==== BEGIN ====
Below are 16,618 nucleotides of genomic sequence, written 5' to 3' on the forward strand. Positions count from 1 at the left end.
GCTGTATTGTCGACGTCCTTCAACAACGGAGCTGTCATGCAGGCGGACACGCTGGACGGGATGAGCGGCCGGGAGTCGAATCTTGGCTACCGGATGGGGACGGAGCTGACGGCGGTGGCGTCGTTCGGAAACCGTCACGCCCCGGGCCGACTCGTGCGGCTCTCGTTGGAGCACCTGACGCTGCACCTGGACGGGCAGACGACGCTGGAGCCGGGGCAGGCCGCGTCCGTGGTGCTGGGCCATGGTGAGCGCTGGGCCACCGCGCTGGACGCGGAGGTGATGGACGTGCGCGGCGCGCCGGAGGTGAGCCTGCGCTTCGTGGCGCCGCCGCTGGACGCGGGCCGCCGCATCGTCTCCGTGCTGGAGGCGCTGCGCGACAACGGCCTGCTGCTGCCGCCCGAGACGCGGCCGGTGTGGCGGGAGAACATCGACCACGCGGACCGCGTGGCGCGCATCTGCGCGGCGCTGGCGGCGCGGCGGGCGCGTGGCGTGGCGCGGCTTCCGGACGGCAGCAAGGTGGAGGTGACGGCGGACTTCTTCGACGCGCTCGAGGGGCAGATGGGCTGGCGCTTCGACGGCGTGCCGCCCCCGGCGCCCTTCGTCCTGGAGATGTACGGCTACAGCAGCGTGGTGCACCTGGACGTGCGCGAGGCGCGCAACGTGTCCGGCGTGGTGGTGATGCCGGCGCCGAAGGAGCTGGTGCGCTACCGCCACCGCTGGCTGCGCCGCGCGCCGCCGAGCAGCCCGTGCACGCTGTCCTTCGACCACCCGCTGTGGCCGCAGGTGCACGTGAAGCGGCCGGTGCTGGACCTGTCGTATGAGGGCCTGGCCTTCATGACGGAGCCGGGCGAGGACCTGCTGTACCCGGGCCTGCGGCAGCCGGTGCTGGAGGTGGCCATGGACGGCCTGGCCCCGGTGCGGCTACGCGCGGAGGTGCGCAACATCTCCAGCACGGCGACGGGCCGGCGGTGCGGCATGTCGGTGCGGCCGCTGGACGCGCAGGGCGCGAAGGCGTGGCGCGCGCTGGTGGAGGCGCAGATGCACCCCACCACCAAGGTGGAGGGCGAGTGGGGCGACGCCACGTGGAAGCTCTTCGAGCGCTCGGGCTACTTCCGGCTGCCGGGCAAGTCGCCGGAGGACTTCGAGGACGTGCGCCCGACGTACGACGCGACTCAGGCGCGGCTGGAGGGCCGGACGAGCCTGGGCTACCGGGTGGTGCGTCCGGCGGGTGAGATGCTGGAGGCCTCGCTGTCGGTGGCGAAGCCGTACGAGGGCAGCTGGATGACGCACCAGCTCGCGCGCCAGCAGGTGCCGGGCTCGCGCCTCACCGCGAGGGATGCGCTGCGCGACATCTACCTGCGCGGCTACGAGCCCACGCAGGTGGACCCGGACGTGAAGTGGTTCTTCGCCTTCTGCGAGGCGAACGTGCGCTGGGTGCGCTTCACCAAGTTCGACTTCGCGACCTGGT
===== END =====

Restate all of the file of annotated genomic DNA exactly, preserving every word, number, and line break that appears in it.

Below are 16,618 nucleotides of genomic sequence, written 5' to 3' on the forward strand. Positions count from 1 at the left end.
GCTGTATTGTCGACGTCCTTCAACAACGGAGCTGTCATGCAGGCGGACACGCTGGACGGGATGAGCGGCCGGGAGTCGAATCTTGGCTACCGGATGGGGACGGAGCTGACGGCGGTGGCGTCGTTCGGAAACCGTCACGCCCCGGGCCGACTCGTGCGGCTCTCGTTGGAGCACCTGACGCTGCACCTGGACGGGCAGACGACGCTGGAGCCGGGGCAGGCCGCGTCCGTGGTGCTGGGCCATGGTGAGCGCTGGGCCACCGCGCTGGACGCGGAGGTGATGGACGTGCGCGGCGCGCCGGAGGTGAGCCTGCGCTTCGTGGCGCCGCCGCTGGACGCGGGCCGCCGCATCGTCTCCGTGCTGGAGGCGCTGCGCGACAACGGCCTGCTGCTGCCGCCCGAGACGCGGCCGGTGTGGCGGGAGAACATCGACCACGCGGACCGCGTGGCGCGCATCTGCGCGGCGCTGGCGGCGCGGCGGGCGCGTGGCGTGGCGCGGCTTCCGGACGGCAGCAAGGTGGAGGTGACGGCGGACTTCTTCGACGCGCTCGAGGGGCAGATGGGCTGGCGCTTCGACGGCGTGCCGCCCCCGGCGCCCTTCGTCCTGGAGATGTACGGCTACAGCAGCGTGGTGCACCTGGACGTGCGCGAGGCGCGCAACGTGTCCGGCGTGGTGGTGATGCCGGCGCCGAAGGAGCTGGTGCGCTACCGCCACCGCTGGCTGCGCCGCGCGCCGCCGAGCAGCCCGTGCACGCTGTCCTTCGACCACCCGCTGTGGCCGCAGGTGCACGTGAAGCGGCCGGTGCTGGACCTGTCGTATGAGGGCCTGGCCTTCATGACGGAGCCGGGCGAGGACCTGCTGTACCCGGGCCTGCGGCAGCCGGTGCTGGAGGTGGCCATGGACGGCCTGGCCCCGGTGCGGCTACGCGCGGAGGTGCGCAACATCTCCAGCACGGCGACGGGCCGGCGGTGCGGCATGTCGGTGCGGCCGCTGGACGCGCAGGGCGCGAAGGCGTGGCGCGCGCTGGTGGAGGCGCAGATGCACCCCACCACCAAGGTGGAGGGCGAGTGGGGCGACGCCACGTGGAAGCTCTTCGAGCGCTCGGGCTACTTCCGGCTGCCGGGCAAGTCGCCGGAGGACTTCGAGGACGTGCGCCCGACGTACGACGCGACTCAGGCGCGGCTGGAGGGCCGGACGAGCCTGGGCTACCGGGTGGTGCGTCCGGCGGGTGAGATGCTGGAGGCCTCGCTGTCGGTGGCGAAGCCGTACGAGGGCAGCTGGATGACGCACCAGCTCGCGCGCCAGCAGGTGCCGGGCTCGCGCCTCACCGCGAGGGATGCGCTGCGCGACATCTACCTGCGCGGCTACGAGCCCACGCAGGTGGACCCGGACGTGAAGTGGTTCTTCGCCTTCTGCGAGGCGAACGTGCGCTGGGTGCGCTTCACCAAGTTCGACTTCGCGACCTGGT